From The Daily Courier…
On its own, snoring is not necessarily a serious concern.
That is the word from Dr. Robert Rosenberg, medical director of the Sleep Disorders Center of Prescott Valley and the author of Sleep Soundly Every Night, Feel Fantastic Every Day.
“Almost everybody with sleep apnea snores, but not everybody who snores has sleep apnea,” Rosenberg said.
He cited statistics to back that up. While 40 percent of men and 20 to 25 percent of women snore habitually, only 12 percent of men and 8 percent of women have sleep apnea.
The difference? Snoring is produced by vibrations of the soft tissues of the upper airway. Sleep apnea occurs when the airway collapses and air cannot get into the lungs, interrupting sleep 30 to 60 times per hour.
“If you’re a snorer and you don’t have sleep apnea, you’re screwing up somebody else’s sleep,” he said.
Snoring logs in at between 50 and 95 decibels. Loud conversation registers at 50 decibels, a loud radio at 60 to 70 decibels and street noises at 110 decibels, Rosenberg said.
“It’s a very common reason that people end up sleeping in separate bedrooms,” he said.
Being overweight or obese is one common reason people snore. Their airways are smaller because of the adipose tissue inside the lining of the pharynx, Rosenberg explained.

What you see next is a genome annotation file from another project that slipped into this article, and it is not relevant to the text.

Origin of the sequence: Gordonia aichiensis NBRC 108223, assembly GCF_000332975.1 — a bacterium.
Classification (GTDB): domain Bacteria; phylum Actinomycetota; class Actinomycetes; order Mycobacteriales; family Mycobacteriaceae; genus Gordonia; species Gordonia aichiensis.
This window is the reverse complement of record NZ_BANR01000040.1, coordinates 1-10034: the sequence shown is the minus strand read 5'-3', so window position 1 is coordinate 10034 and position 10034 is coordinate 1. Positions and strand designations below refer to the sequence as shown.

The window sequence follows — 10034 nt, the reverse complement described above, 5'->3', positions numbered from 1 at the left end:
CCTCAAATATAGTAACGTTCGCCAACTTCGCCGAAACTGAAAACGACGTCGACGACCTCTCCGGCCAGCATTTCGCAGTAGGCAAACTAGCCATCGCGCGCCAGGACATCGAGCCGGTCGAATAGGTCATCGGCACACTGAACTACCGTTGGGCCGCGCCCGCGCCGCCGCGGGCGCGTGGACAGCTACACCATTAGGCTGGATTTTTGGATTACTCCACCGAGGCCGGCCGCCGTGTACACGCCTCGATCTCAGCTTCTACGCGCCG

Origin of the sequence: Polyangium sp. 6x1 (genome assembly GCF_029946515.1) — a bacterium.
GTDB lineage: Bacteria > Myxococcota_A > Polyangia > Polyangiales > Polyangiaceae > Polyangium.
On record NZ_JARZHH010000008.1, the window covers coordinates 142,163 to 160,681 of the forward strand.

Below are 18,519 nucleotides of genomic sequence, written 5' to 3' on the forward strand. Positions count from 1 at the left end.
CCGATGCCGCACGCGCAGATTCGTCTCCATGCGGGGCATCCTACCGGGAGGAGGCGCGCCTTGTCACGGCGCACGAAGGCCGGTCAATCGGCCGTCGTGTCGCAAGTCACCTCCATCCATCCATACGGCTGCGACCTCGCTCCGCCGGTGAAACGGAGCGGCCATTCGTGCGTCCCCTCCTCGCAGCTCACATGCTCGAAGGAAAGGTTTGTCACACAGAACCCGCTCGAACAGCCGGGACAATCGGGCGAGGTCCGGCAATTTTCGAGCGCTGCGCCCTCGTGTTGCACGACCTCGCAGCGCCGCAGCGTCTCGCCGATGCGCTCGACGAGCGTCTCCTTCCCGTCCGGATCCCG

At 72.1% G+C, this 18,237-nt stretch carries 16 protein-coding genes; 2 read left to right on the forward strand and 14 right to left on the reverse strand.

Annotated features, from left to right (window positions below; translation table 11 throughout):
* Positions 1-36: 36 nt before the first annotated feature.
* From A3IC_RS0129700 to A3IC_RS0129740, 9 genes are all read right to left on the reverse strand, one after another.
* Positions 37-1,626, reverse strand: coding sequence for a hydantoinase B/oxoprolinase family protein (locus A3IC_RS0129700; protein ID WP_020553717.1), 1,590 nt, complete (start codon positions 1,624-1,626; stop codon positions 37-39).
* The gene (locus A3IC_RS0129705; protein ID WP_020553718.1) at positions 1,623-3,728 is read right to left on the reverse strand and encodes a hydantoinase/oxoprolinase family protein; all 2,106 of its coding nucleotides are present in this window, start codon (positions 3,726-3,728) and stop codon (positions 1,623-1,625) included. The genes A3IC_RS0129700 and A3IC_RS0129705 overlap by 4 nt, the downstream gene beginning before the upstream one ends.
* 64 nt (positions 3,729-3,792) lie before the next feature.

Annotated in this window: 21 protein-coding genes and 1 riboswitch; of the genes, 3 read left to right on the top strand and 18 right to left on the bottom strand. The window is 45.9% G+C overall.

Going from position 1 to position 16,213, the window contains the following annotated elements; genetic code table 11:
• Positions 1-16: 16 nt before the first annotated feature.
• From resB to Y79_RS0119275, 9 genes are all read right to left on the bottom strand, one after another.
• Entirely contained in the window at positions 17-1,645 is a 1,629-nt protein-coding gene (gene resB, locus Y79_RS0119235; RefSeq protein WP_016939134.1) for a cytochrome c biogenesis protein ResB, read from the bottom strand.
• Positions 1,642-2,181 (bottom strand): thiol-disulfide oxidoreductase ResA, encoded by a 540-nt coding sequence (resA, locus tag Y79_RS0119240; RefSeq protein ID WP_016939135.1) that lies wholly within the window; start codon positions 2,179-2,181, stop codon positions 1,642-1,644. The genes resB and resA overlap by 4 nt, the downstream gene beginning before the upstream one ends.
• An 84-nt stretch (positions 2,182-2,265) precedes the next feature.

Those who drink or smoke are also more likely to snore. Alcohol weakens the muscles of the upper airway at night, suppressing contraction and predisposing folks to snore. Tobacco causes inflammation of the upper airway. At night, when people do not have conscious control over their breathing, they snore.
“Mouth-breathers tend to snore much more frequently than those who breathe through their nose at night,” he said. That means folks may snore when they are congested due to a cold or allergies, but sleep quietly when they are not.
Those with recessed jaws are also more likely to snore. Because their jaw sits farther back, their tongue also sits father back and will block the airway, Rosenberg explained.
Want to stop snoring?
Stop drinking and smoking and lose weight.
A Body Mass Index of 30 or higher is considered obese. Bringing that BMI down to 25 or less (not obese) – or even down to 28 or less – can reduce snoring, he said.
Several surgical procedures can successfully stop snoring, although Rosenberg doesn’t see many people who seek surgery to cure snoring.
Most people who snore try an oral appliance.
Mandibular advancement devices, similar to braces but more complicated, involve making a mold of the upper and lower teeth and then constructing an appliance that, by the turn of a key, slowly repositions the jaw, he said.
Even something as simple as Breathe Right strips can effectively eliminate snoring for many people. Breathing through their nose, not their mouth, makes them less likely to snore.
Those whose snoring is accompanied by a history of high blood pressure, heart disease, and diabetes may have a more serious condition.
Other symptoms to be on the lookout for include: trouble concentrating, fatigue, trouble staying awake in meetings, trouble driving long distances, moodiness, irritability, and anxiety.
“That is when you definitely want to get the snoring evaluated because it may go beyond snoring,” Rosenberg said. “That’s a very serious disease.”